Is It Time to Completely Overhaul Our Electrical Energy Grid in the US?
Indeed, a whole lot of people have been discussing the dire challenges of our crumbling infrastructure. I’ve read think tank reports for RAND, Hudson Group, Academy of Sciences, and already Public Citizen, so in other words this crosses all political lines, and it’s no secret. One of the biggest challenges we have is our electrical grid, for which we got a rude awakening in 2005 when the lights went out in the North East after a cascading blackout. Okay so, let’s talk.
Okay so, and how bad is it really and what should we do to fix it? Should we hire a company or consortium of companies to tackle this problem? What company is big enough to do it? Bechtel, GE, Boeing, who – all of them? Consider if you will the enormity of the challenge here, we are talking about the strength grid for the most powerful (literally) nation on the planet. Not long ago, I was discussing this with an acquaintance and he stated;
“Thinking from that angle, it seems like the company doing this, thinks more about the financial gain from having it done by a computer, and not having to put out as much money to the human factor, then having the consequences if something goes wrong, in mind.”
Ah, but so too does the government which will under-write the research for the “SmartGrid”. You see, in reality we need to invest about $800 Million to $1 Trillion to upgrade our insufficient energy grid, meanwhile if we do we may in addition modernize it too right? If they’d kept up the grid and spent the money fixing the transmission lines as needed, we wouldn’t need the new system anyway. It’s like this – our rail system is less than to be desired based on current technology, but it works.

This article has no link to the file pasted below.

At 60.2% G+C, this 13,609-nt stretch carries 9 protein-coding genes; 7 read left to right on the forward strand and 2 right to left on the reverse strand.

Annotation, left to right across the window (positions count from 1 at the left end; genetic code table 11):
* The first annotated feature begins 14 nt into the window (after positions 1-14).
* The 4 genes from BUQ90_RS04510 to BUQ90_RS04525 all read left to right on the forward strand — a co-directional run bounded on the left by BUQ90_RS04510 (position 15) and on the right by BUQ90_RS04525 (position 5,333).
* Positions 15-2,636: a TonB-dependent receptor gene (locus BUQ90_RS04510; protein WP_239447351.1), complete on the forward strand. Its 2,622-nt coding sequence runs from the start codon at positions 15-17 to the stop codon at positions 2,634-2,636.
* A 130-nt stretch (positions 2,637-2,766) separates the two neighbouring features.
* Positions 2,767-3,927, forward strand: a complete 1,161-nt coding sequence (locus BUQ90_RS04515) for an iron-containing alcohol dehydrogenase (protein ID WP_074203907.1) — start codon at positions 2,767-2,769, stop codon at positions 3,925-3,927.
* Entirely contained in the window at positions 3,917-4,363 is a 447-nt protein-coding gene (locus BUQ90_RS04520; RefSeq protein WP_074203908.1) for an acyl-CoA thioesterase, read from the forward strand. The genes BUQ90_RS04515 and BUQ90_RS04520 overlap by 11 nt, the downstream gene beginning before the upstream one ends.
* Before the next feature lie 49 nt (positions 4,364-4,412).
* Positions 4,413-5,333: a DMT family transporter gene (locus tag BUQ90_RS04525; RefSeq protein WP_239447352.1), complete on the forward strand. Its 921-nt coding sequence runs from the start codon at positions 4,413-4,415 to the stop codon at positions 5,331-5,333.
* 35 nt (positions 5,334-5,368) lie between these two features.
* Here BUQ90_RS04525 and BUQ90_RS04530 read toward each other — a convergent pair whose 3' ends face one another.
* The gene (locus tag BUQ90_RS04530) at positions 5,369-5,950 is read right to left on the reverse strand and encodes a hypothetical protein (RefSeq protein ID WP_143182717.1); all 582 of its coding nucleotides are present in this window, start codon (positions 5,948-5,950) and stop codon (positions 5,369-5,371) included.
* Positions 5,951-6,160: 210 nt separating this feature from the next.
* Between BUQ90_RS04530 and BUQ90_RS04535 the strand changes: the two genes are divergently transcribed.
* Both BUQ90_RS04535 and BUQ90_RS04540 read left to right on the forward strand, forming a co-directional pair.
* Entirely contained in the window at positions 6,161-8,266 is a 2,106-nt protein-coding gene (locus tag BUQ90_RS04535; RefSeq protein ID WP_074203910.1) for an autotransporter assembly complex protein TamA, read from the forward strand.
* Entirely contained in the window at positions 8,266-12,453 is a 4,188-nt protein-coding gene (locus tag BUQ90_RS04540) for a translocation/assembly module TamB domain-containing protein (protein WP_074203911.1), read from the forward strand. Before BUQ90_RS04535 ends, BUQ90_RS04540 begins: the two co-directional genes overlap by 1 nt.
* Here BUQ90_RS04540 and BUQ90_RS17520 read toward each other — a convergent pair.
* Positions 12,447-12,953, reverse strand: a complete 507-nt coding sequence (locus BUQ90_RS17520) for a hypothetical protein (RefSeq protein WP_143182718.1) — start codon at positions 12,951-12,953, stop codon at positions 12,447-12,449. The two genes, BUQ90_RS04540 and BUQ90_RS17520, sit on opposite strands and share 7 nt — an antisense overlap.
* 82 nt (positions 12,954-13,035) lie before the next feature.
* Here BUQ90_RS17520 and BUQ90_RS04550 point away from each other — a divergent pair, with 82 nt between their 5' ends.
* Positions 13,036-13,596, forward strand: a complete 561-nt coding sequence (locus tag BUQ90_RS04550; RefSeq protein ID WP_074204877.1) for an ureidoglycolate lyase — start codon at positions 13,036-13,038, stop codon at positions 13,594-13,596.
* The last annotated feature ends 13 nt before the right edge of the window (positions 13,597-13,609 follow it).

Should we use to upgrade now, or wait until we have better materials for the tracks and more reliable high-speed systems? Why upgrade and use that money when things work now, and the increase in efficiency is hard to justify by the money we might use. We could easily use $500 Million on the smart grid in the US, on a non-tested system, which could fail just as the current system will fail if we keep overloading it without the need fixes and maintenance.
Increasing the complexity of a simple system is not the answer to the transmission problem, and completely re-doing the current system to a space-age system, which claims to be more reliable and efficient without proof is risky. Further, allowing politicians who are not engineers, or in the industry make decisions is insane.
There have been many rather noticeable engineers and scientists – real technocrat types – come up with various solutions, but nevertheless you know; I am concerned, unconvinced, and unamused by the concepts put forth consequently far. I would need a lot more information, not PR press-releases from academics clamoring for more funding and accolades. Trust No One, especially a human. In fact, we should have never gotten ourselves into this position in the first place – bad planning and government bureaucrats asleep at the wheel in my view. Please consider all this and think on it.